Saturday, July 27, 2002, Chandigarh, India

National Capital Region--Delhi


Justice delayed due to shortage of judges

The Supreme Court has recently asked the states to undertake large-scale appointment of judges before March 31, 2003. The apex court has directed that the recruitment be done after examining the judge-population ratio because crores of cases are pending in the subordinate courts on account of shortage of judges.

The current litigation ratio is 13 judges per 10 lakh people. The Bench said that an independent and efficient judicial system is necessary which is one of the basic structures of the Constitution. If a sufficient number of judges are not appointed justice would not be available to the people.

The 85th report of the standing committee on legal delays has given some shocking revelations. That there are 24 million cases pending in the courts all over the country and some of these have been pending since 1950.

There are about 107 judges in the USA for one million people, which is eight times than in India. Seven more judges have recently been appointed for the Punjab and Haryana High Court, but this is still less than the sanctioned strength.



M. L. GARG, Chandigarh

Technical education

Rajeev Prasher in his letter “Posers to technical education teachers” (July 16) has raised a pertinent point. Engineering college teachers, devoid of ground experience of industry, just cannot prepare their students to face the challenges in the field after completing their theoretical education. Technical teachers must be sent on deputation to industry at least for one year after every three years. The fine example of continuing education in the defence forces can be emulated as a role model.

In today’s age of fast-changing technology and industrial environment it is important for a teacher to keep abreast with the changes. But all this requires extra effort, zeal and sincere dedication, the qualities rarely to be found in people used to a cushy lifestyle.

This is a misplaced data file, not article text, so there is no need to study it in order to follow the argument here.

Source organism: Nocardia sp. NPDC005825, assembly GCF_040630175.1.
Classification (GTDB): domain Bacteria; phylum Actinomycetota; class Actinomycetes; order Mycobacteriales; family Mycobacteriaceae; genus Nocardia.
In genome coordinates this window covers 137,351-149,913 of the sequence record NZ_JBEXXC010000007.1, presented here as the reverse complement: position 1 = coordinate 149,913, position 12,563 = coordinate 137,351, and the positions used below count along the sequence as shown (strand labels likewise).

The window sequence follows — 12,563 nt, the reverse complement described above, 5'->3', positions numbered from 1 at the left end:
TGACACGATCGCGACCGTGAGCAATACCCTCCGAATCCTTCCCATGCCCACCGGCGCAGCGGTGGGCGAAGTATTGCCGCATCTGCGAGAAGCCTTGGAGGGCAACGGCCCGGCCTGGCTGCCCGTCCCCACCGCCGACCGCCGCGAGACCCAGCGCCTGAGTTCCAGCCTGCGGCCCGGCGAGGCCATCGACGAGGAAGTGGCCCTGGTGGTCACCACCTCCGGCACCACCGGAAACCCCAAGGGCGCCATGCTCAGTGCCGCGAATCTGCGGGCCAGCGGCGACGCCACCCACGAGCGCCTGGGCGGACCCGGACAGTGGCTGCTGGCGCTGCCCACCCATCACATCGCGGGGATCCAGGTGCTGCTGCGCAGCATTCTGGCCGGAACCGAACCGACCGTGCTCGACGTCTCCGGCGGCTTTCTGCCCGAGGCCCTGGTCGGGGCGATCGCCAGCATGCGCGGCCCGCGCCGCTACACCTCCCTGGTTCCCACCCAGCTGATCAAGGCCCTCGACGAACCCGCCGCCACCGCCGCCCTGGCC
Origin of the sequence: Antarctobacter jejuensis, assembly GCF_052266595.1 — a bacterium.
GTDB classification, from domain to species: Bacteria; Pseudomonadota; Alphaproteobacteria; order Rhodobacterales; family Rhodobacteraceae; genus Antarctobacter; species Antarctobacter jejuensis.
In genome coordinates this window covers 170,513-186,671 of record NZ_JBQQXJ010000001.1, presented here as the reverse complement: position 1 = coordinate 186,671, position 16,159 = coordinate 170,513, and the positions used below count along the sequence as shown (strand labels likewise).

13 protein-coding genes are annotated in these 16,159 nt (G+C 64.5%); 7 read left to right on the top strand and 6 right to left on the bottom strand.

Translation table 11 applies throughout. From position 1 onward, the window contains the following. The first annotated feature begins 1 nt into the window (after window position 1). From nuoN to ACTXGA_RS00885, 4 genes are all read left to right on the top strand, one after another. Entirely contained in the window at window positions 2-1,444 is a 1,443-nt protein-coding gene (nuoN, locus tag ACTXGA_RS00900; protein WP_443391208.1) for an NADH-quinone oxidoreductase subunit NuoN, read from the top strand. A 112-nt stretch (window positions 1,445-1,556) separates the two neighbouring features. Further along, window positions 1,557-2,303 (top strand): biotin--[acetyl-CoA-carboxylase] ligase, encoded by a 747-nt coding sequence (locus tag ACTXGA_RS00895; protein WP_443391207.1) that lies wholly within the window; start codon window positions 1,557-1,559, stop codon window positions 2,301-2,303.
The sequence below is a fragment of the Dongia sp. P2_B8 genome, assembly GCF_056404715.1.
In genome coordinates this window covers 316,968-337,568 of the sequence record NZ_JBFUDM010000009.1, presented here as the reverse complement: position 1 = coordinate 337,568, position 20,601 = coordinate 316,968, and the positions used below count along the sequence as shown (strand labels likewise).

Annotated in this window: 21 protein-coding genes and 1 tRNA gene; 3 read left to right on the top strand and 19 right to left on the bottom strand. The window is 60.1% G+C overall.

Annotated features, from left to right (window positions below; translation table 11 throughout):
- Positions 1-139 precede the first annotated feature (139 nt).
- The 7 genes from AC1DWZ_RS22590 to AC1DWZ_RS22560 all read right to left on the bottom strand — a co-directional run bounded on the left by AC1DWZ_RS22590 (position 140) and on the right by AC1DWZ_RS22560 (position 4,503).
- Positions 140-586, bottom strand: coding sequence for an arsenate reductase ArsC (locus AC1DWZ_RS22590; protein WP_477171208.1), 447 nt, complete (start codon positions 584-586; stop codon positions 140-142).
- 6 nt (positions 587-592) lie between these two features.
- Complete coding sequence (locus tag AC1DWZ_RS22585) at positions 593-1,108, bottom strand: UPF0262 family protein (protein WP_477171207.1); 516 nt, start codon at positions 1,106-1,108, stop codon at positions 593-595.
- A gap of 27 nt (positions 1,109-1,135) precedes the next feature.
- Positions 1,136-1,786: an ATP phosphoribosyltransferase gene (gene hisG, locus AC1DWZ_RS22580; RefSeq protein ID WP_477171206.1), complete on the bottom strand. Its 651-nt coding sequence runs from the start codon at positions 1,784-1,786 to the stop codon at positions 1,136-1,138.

A rightly brought out by the author, there is a dire need for serious rethinking in the matter.

Lt Col BHAGWANT SINGH (retd), Mohali



Time to act

The Supreme Court direction requiring all candidates filing nominations for election to the state legislatures and Parliament to declare their assets and criminal record, if any, could not have come at a more opportune time. Although the citizens are happy and see a ray of hope in this, shockingly we have also seen the near unanimous response of the political parties to negate this just and bold directive.

Ever since this cancer of criminalisation of politics creeping in our body-politic, all the parties, whether in power or opposition, started crying hoarse with accusations against one another. No party has the courage to back up such a move towards transparency, which can be a harbinger of a sweeping change towards clean politics.

Should we not take up an action plan to force our representatives in the city, state and national legislatures, to which ever party they belong, to accept the directions of the Supreme Court? Let us not just sit back and mull over the malaise that has crept into our society. Let us act before it eats into the sinews of our national polity and destroys it completely.


Kashmir scenario

Hari Jaisingh’s article “USA, India and Pakistan” was a solemnly apt requiem mass for those killed fiendishly and in sheer madness by terrorists in their latest mayhem in Jammu and the deep sense of gloom and sadness it caused for the umpteenth time. We now owe it to ourselves that we stop looking at the Kashmir scenario with our eyes shut wide and start looking at the naked and bitter truth in the mirror of reality. Pakistan has converted Kashmir into a slaughterhouse. America, the self-appointed international cop with omnipotent and omniscient high tech capabilities, is giving no signal as to where it would stand if the chips are down between India and Pakistan in a mortal combat with the monstrosity of terrorism, which it professes to loathe with clenched teeth after the 9/11 assault.